This show is based on the Outlander novels written by Diana Gabaldon. Each season stems from a specific book, such as season 2 is an adaption of the second book, Dragonfly in Amber. The overall story focuses on British combat nurse Claire Randall who – while on her honeymoon in 1946 – travels back in time to 1743. She finds herself in 18th-century Scotland and held hostage by a group of rebel Highlanders. There she helps injured Highland warrior Jamie Fraser and becomes involved with the Jacobite risings.
Starz renewed the show for a fifth and sixth season.
6. Power (ongoing, 5 seasons)
James “Ghost” St. Patrick is a wealthy drug dealer in New York City, supplying the city’s elite. But that’s a life he no longer wants to live. Instead, he opens a nightclub in hopes of building a Fortune 500 business and shedding his illegal trade. However, for now, he must balance these two contrasting worlds while dealing with personal and marital issues. To make the breakaway even harder, business partner Tommy Egan doesn’t want to leave the drug business. Moreover, Assistant U.S. Attorney Angela Valdes – St. Patrick’s first love and ex-girlfriend – must investigate his drug empire, not knowing he’s the kingpin.
Curtis “50 Cent” Jackson serves as the show’s executive producer, composer, and stars as rival Kanan Stark.
7. Spartacus (3 seasons, miniseries)
As the name implies, this is a fictional series based on the Thracian gladiator who led slave rebellions against the Romans from 73 to 70 BCE. The show focuses on the last of these rebellions – the third Servile War – which saw Italy and the surrounding territories directly threatened and incapable of suppressing the slave-gladiator revolt. Andy Whitfield, the actor playing Spartacus in the first season, died from cancer in 2011. Liam McIntyre assumed the role in the second and third seasons.
The miniseries Gods of the Arena, released between season one and two, serves as a six-episode prequel. It’s set five years before Sparticus arrives, focusing on the first gladiator representing Lentulus Batiatus.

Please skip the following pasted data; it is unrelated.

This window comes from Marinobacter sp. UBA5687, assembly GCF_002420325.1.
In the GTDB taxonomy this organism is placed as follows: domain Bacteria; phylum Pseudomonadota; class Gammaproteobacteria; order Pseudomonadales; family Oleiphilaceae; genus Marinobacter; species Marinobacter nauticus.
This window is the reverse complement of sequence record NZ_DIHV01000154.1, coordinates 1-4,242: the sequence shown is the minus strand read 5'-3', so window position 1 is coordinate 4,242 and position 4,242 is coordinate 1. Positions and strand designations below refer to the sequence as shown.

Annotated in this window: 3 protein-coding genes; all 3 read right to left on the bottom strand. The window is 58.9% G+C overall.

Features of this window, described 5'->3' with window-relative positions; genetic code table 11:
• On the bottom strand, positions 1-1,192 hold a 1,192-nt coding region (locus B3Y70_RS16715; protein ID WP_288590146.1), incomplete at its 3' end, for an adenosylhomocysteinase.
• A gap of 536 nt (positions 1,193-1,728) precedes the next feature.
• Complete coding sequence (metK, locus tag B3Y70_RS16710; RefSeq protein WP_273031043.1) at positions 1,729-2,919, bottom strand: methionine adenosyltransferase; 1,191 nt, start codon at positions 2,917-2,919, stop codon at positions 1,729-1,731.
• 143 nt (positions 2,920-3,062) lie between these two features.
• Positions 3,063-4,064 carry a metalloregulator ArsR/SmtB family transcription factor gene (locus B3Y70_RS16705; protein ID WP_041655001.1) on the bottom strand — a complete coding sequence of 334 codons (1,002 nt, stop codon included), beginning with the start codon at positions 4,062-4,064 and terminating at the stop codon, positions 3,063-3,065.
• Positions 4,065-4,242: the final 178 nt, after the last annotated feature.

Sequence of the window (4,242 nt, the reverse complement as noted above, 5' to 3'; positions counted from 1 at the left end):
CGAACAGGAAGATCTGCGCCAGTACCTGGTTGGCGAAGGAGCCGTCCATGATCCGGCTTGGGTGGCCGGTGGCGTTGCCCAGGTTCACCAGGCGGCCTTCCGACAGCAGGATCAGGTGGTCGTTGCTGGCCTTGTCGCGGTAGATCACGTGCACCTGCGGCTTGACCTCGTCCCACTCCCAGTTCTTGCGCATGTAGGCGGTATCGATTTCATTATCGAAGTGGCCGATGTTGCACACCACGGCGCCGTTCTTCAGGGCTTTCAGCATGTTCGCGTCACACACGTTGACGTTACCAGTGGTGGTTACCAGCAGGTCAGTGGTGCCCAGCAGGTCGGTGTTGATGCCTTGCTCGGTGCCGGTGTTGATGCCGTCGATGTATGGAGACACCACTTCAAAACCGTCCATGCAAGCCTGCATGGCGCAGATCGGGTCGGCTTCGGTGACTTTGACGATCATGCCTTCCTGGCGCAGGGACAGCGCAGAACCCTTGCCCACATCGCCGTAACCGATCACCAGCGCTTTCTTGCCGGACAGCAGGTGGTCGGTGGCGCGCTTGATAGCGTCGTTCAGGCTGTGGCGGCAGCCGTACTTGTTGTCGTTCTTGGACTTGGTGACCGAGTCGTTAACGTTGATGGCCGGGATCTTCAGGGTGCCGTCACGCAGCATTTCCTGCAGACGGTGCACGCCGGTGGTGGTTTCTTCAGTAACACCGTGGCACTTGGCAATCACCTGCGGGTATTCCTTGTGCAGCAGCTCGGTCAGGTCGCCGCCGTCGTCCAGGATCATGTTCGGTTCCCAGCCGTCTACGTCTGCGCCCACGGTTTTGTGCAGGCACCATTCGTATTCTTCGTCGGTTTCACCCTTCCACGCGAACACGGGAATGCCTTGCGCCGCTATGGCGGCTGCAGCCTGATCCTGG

8. The Missing (2 seasons)
You’ve seen a similar plot before. A British family of three takes a trip to northern France. The car breaks down and the threesome must find shelter in a nearby town. Later Tony Hughes (husband/father) manages to lose his five-year-old son Oliver in a crowded local bar. Eight years later, he’s divorced and still looking for the boy, though by now Oliver is 13.
The second season focuses on a different family whose daughter Alice reappeared but claimed she was held captive with another girl. Both seasons center on retired detective Julien Baptiste.
9. The Pillars of the Earth (Miniseries)
Based on the historical novel written by Welsh author Ken Follett, this miniseries takes place in a fictional 12th century town called Kingsbridge. War surrounds this little town as England and Normandy clash during The Anarchy. Tom Builder, a mason who lost his wife and child, comes to Kingsbridge seeking work. He’s directed to rebuild a local cathedral requiring land and resources granted by King Stephen.
Overall, the story spans roughly 32 years across eight episodes, with the glass windows finally installed in the cathedral at the end.
10. The White Queen (Miniseries)
This miniseries is based on the second, third, and fourth novels from The Cousins’ War novels written by Philippa Gregory. The setting spans from 1464 to 1485 during the War of the Roses, a period when the House of Lancaster (red rose) fought the House of York (white rose) for the throne of England. The series focuses on three women as they each seduce and manipulate men to gain power and the throne.
A sequel miniseries currently available on Starz, The White Princess, is based on the fifth Cousins’ War book. Another miniseries, The Spanish Princess, is based on the sixth book, The King’s Curse, and another related novel written by Gregory called The Constant Princess.